Postby Linny » Wed May 08, 2013 6:05 pm

coming from distilling to AG ("beer") is a horses ass ,,,, yeah we can make a good product but what ive noticed that its never as good as a AG brewer moving onto distilling ,,, im sure everyone here is scratching to get at you AG brewers :-D
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Re: Boil after Mash?

Postby Sam. » Wed May 08, 2013 9:32 pm

I think another point as to why people would be fermenting on the grain and not boiling is that not everyone has the set up for all grain?

Easier to just mash in cooker then chuck the whole lot into a fermenter, then your not losing a heap of sugar because you can't sparge effectively :think:
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Re: Boil after Mash?

Postby Kravin » Wed May 08, 2013 9:45 pm

sam_and_liv wrote:I think another point as to why people would be fermenting on the grain and not boiling is that not everyone has the set up for all grain?

Easier to just mash in cooker then chuck the whole lot into a fermenter, then your not losing a heap of sugar because you can't sparge effectively :think:


If you're getting good results, then I don't see any reason to change anything. if it 'aint broke, don't fix it.
I'm in no position to be saying what's right or wrong.
I am REALLY keen to get a still though and do the experiment!

BT1 offered for me to go up to his and check it all out in action.
I might make up 40L of AG wort and let him ferment and still it. See if he thinks it makes any difference.
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Re: Boil after Mash?

Postby Sam. » Wed May 08, 2013 9:46 pm

If I had the equipment to do it I would be making it as you described :handgestures-thumbupleft:
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Boil after Mash?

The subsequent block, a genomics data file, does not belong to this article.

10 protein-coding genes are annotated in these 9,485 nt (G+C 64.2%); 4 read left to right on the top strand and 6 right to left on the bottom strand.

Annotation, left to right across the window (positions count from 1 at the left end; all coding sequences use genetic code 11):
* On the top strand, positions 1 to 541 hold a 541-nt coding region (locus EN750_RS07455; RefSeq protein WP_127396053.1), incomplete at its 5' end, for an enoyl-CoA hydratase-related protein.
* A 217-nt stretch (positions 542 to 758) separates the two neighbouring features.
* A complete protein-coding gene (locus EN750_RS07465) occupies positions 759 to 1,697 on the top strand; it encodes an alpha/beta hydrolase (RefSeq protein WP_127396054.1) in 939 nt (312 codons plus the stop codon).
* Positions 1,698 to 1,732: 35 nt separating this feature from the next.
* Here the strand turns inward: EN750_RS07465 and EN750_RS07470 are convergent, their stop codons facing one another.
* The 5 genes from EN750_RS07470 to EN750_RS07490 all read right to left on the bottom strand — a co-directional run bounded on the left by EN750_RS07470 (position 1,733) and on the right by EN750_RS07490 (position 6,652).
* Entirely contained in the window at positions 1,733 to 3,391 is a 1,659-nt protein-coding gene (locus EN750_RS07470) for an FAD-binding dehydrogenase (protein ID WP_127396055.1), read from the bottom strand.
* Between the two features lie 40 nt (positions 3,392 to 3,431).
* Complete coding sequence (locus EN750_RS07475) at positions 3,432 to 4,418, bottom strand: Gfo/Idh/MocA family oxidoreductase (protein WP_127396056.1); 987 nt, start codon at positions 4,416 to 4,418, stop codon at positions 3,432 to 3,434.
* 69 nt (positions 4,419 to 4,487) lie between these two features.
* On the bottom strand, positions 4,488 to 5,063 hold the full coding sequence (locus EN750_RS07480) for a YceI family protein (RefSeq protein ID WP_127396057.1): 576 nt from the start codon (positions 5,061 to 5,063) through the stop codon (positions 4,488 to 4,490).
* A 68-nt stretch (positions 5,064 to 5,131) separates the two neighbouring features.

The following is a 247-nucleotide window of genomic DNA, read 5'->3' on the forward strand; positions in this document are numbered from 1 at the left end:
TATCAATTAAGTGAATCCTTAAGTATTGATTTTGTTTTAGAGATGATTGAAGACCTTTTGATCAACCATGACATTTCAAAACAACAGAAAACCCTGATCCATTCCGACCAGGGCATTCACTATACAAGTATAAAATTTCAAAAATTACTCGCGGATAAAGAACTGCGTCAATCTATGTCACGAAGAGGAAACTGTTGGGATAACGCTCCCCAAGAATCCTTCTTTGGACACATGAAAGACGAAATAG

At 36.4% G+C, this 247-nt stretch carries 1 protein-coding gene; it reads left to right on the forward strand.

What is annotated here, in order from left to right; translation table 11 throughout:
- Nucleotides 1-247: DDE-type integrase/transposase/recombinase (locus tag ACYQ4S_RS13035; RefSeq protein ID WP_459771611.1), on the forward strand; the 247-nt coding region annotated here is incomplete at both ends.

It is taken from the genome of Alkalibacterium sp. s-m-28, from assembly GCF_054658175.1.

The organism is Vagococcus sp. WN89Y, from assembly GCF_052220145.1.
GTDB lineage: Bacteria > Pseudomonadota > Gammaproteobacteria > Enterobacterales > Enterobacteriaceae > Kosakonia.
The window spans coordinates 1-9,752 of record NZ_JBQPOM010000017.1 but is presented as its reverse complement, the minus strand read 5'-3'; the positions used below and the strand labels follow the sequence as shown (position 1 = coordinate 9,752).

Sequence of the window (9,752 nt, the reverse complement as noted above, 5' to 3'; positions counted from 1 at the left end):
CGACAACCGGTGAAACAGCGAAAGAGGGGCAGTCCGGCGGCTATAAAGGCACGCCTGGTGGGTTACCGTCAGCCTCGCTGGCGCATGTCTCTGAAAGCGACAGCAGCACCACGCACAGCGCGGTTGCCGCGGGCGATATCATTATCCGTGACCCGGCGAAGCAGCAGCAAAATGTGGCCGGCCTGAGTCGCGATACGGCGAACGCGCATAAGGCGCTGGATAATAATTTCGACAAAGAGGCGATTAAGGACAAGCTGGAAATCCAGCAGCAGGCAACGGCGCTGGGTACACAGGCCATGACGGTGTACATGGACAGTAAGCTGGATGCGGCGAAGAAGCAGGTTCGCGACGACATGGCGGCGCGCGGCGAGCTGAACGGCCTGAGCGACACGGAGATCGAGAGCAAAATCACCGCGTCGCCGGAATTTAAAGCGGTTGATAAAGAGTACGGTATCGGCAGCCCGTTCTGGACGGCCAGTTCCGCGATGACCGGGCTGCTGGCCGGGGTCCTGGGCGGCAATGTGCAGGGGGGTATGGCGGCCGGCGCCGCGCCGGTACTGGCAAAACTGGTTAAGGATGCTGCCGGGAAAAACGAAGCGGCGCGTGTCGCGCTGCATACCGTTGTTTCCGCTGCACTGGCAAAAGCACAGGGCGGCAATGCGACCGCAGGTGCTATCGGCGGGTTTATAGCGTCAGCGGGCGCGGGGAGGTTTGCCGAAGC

Postby wedwards » Thu May 09, 2013 7:25 am

I've made my scotch by both boiling and not boiling and can't tell the difference in taste which is mostly all I'm concerned about (dont have any sweetness in what i make). Haven't done any calcs on yield though.

I prefer boiling so I can nochill it in some cubes for convenience.

With regard to foaming, I find the lower mash temps help with that, but not enough to stop me getting some anti foam which I haven't tried yet, but other reports here were promising.

If you are fermenting with the grains still in, then I can see the benefits of no boil I guess, but that's not how I do it.
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Re: Boil after Mash?

Postby That Guy » Sun Oct 01, 2017 7:30 pm

I know this is was 4 years ago, but I wanted to share my finding from brew day yesterday.

After searching around a bit, I decided to not boil.
I mashed in 12.5kg of ale malt and sparged to 50 litres at 1.065 SG.
Chilled to 20c with an imersion chiller and pitched rehydrated US04.
Put it in the fermenting fridge and set it to 20c.

I then brewed a Pale Ale, same process but boiled it, of course.

Before I finished the pale ale, there was already visible signs of fermentation in the first no boil batch. Ive never seen a ferment take off so quickly.
This morning the no boil batch was absoluty fermenting like crazy, Ive only ever seen turbo yeast ferment like that.
The yeast krausen has spewed out the airlock and the pale ale is still lagging with no visible signs of fermenting yet.
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Re: Boil after Mash?

Postby bluess57 » Fri Dec 01, 2017 3:45 pm

That Guy wrote:I know this is was 4 years ago, but I wanted to share my finding from brew day yesterday.

After searching around a bit, I decided to not boil.
I mashed in 12.5kg of ale malt and sparged to 50 litres at 1.065 SG.
Chilled to 20c with an imersion chiller and pitched rehydrated US04.
Put it in the fermenting fridge and set it to 20c.

I then brewed a Pale Ale, same process but boiled it, of course.

Before I finished the pale ale, there was already visible signs of fermentation in the first no boil batch. Ive never seen a ferment take off so quickly.
This morning the no boil batch was absoluty fermenting like crazy, Ive only ever seen turbo yeast ferment like that.
The yeast krausen has spewed out the airlock and the pale ale is still lagging with no visible signs of fermenting yet.